Build or Buy? Boston’s experience implementing SDOH technology

Takeaways from the HelpSteps story


A discussion paper from the National Academy of Medicine shared how the City of Boston is addressing the social determinants of health (SDOH) through the development, maintenance, and evolution of a public resource directory. It offers a useful look at how a basic information product can develop into community-wide resource if given the right amounts of leadership, strategy, and time. We also found however, that it doubles as a commentary on the challenges of a homegrown approach to building the technical infrastructure to support SDOH management across a city.

Background, Evolution, and Impact

The tool is called HelpSteps — it was developed as a resource directory in 2004 and now lives in the Boston Children’s Hospital. Over its 14 year lifespan, HelpSteps evolved from a search engine into a screening tool and ultimately a referral system used by healthcare workers and community-based social service agencies and organizations. Ultimately, the city’s public health commission incorporated the tool into a program called the Mayor’s Health Line (MHL), which provides additional public health navigation services from insurance enrollment to eldercare programs and more.

Along its journey, HelpSteps underwent a number of studies as a screening tool, all of which illustrated the level of value that health systems can add by capturing social determinants data during clinical visits.

Helpsteps.com — Screenshot from original discussion paper (via National Academy of Medicine)

One interesting tidbit: A recurring challenge in the emerging literature base around SDOH implementation seems to be the thorny issue of asking patients difficult and potentially awkward questions about their behavior. 84 percent of the respondents in a HelpSteps survey, however, reported they thought it was acceptable and appropriate to screen for these issues during a medical visit. The caveat? The 401 patients surveyed were 15 to 25 years old, illustrating both a potential cultural divide along agelines, as well as the potential opportunities for more robust engagement of millennial populations with SDOH screening.

The overall impact of Helpsteps is also notable, particularly the amplification achieved by partnering up with the mayor’s office and the public health commission: Access grew fourfold from 2011–2015 (1,104 to 4,167 users), who are now selecting over 12k services annually using the tool.

Challenges and Implications

The paper offers a few considerations for health systems and city or county health departments interested in implementing a new resource directory, screening process, and referral system to address SDOH in their communities.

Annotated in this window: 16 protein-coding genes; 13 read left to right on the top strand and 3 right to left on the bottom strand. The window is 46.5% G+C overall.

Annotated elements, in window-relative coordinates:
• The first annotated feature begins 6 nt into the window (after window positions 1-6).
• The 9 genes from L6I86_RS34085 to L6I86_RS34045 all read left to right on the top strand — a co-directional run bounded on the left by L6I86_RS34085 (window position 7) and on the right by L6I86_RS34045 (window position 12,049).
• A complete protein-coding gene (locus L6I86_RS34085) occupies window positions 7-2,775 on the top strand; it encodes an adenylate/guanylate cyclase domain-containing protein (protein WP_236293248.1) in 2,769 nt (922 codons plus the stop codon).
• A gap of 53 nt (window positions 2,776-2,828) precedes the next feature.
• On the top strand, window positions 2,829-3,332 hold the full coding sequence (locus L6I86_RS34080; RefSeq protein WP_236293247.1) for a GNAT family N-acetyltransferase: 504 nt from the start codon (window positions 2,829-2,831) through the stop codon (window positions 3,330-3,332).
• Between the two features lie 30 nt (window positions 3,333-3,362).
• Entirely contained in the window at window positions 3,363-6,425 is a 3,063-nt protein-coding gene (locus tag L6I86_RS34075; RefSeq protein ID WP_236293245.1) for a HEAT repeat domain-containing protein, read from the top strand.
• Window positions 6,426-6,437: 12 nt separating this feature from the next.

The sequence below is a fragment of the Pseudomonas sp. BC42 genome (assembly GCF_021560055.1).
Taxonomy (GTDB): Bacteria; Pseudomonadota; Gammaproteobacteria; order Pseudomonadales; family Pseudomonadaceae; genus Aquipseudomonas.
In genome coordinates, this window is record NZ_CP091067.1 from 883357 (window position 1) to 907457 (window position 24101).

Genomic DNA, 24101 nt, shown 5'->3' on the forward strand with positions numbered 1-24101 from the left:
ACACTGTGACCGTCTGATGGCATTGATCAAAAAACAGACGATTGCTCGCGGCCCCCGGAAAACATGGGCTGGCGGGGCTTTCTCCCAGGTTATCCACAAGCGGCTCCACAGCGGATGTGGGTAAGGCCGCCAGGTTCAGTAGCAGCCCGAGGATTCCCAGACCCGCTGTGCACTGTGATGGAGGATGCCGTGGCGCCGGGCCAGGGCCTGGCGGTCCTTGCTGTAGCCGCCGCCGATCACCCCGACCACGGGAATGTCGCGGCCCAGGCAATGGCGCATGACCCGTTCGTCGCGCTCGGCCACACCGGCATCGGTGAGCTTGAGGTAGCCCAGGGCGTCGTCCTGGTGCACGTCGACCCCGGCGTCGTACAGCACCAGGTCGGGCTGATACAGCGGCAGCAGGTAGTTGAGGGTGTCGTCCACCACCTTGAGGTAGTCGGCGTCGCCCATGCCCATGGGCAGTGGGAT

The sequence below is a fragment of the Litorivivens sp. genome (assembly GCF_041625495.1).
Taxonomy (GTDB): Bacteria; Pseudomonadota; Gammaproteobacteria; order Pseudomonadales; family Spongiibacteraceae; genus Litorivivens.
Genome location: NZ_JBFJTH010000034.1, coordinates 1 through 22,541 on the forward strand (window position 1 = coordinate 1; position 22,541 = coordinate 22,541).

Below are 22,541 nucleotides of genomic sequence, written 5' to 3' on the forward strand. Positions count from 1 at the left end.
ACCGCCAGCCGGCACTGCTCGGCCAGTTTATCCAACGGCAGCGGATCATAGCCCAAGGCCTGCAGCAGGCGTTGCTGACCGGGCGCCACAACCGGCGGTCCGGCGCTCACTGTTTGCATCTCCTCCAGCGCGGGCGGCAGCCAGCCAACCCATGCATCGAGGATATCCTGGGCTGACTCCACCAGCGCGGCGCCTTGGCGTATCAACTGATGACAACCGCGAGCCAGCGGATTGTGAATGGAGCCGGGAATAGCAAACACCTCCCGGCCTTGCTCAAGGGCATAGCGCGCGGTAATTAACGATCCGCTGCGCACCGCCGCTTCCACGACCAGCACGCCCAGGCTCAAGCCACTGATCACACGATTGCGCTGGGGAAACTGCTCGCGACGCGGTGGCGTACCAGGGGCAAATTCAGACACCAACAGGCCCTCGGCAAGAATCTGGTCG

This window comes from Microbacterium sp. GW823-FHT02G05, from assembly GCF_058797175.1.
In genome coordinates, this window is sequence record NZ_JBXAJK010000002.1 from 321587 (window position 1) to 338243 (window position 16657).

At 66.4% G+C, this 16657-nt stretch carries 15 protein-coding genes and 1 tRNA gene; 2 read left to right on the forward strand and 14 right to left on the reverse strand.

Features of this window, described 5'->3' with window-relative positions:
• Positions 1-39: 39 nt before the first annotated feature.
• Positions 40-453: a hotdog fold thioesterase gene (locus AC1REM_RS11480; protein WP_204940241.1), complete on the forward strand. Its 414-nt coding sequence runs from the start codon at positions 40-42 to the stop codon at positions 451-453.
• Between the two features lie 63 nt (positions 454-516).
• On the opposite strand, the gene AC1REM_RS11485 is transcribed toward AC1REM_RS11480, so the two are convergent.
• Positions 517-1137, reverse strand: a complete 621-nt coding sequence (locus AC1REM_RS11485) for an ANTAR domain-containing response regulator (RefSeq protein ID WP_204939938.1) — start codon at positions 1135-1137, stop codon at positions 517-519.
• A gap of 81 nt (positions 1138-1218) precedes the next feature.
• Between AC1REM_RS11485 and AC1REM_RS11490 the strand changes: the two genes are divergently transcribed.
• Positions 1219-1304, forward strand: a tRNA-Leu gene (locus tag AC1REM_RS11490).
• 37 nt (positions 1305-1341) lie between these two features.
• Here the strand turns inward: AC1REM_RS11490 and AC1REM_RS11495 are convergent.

ROI? YMMV - A tool is not a solution
The first takeaway is a cautionary tale as we move into an era of excitement with new approaches, tools, and funds for addressing SDOH. One of the cardinal rules of health IT: “If you build it, they will come” is just not true.

“Sustained implementation of screening and referral for social needs is difficult to achieve. Despite users’ positive feedback, case managers frequently resort to either institutional knowledge or other established mechanisms for referring families to social services, rather than using HelpSteps. Part of this reluctance includes limited access to computers and the challenge of changing old habits.”

When planning an SDOH program, workflow planning involves figuring out “when and who.” In this case, HelpSteps seemed to hit the common speedbump of behavior change. If we’ve learned anything from studies on doctors referral patterns, it’s that people will default towards what they’ve always done. Training programs can help, but the adoption curve is steep and can just take time to climb. Expecting social workers to use new tools or look up new resources when they’ve been referring patients to the same shelter, the same agency contact, or the same rehab service provider for the last decade is unrealistic.

Helpsteps’ ongoing collaboration with the Mayor’s office may help drive a more systemic change over time. This could also be an opportunity to introduce design features that make responsive, dynamic resource matching more intuitive or automated, e.g. geoselection based on a patient’s zip code. In the short term, the HelpSteps is developing mobile-friendly access through smartphones and tablets, a tactic that’s led to new use cases and dramatic improvements to efficiency at places like Thedacare in Wisconsin.

Resources required, and then some more
The second point is the obvious one: Creating an aggregate resource is a lot of work.

“Compiling available resources involved hundreds of hours of accessing a variety of listing including binders of printed information, Rolodexes, Excel files, static websites, private databases, as well as interviewing social workers, resource specialists, and other professionals. In doing so, it became clear that there was limited collaboration among community agencies, many of which duplicated efforts by maintaining independent resource lists that were often incomplete and quickly out of date.”